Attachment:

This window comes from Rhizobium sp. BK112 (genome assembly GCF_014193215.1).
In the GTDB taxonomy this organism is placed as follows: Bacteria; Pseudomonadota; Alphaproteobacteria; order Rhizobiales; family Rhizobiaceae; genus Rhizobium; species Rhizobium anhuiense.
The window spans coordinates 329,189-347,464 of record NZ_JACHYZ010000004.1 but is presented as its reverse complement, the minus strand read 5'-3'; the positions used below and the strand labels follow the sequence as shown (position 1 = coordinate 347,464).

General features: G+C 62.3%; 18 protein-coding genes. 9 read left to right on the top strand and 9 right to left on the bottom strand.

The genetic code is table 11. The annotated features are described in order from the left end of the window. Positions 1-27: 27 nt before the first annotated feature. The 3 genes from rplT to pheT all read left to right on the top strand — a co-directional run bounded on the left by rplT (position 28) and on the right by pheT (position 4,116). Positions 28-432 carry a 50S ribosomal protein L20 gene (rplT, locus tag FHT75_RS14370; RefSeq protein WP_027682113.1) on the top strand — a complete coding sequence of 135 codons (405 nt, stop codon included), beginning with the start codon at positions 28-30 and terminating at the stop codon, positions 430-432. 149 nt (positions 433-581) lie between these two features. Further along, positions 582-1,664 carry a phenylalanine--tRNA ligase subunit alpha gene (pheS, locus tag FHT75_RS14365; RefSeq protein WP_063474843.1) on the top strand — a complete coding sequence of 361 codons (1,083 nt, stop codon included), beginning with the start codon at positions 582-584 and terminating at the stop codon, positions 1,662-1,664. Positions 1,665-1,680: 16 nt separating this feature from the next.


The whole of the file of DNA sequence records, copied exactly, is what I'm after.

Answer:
This window comes from Rhizobium sp. BK112 (genome assembly GCF_014193215.1).
In the GTDB taxonomy this organism is placed as follows: Bacteria; Pseudomonadota; Alphaproteobacteria; order Rhizobiales; family Rhizobiaceae; genus Rhizobium; species Rhizobium anhuiense.
The window spans coordinates 329,189-347,464 of record NZ_JACHYZ010000004.1 but is presented as its reverse complement, the minus strand read 5'-3'; the positions used below and the strand labels follow the sequence as shown (position 1 = coordinate 347,464).

General features: G+C 62.3%; 18 protein-coding genes. 9 read left to right on the top strand and 9 right to left on the bottom strand.

The genetic code is table 11. The annotated features are described in order from the left end of the window. Positions 1-27: 27 nt before the first annotated feature. The 3 genes from rplT to pheT all read left to right on the top strand — a co-directional run bounded on the left by rplT (position 28) and on the right by pheT (position 4,116). Positions 28-432 carry a 50S ribosomal protein L20 gene (rplT, locus tag FHT75_RS14370; RefSeq protein WP_027682113.1) on the top strand — a complete coding sequence of 135 codons (405 nt, stop codon included), beginning with the start codon at positions 28-30 and terminating at the stop codon, positions 430-432. 149 nt (positions 433-581) lie between these two features. Further along, positions 582-1,664 carry a phenylalanine--tRNA ligase subunit alpha gene (pheS, locus tag FHT75_RS14365; RefSeq protein WP_063474843.1) on the top strand — a complete coding sequence of 361 codons (1,083 nt, stop codon included), beginning with the start codon at positions 582-584 and terminating at the stop codon, positions 1,662-1,664. Positions 1,665-1,680: 16 nt separating this feature from the next.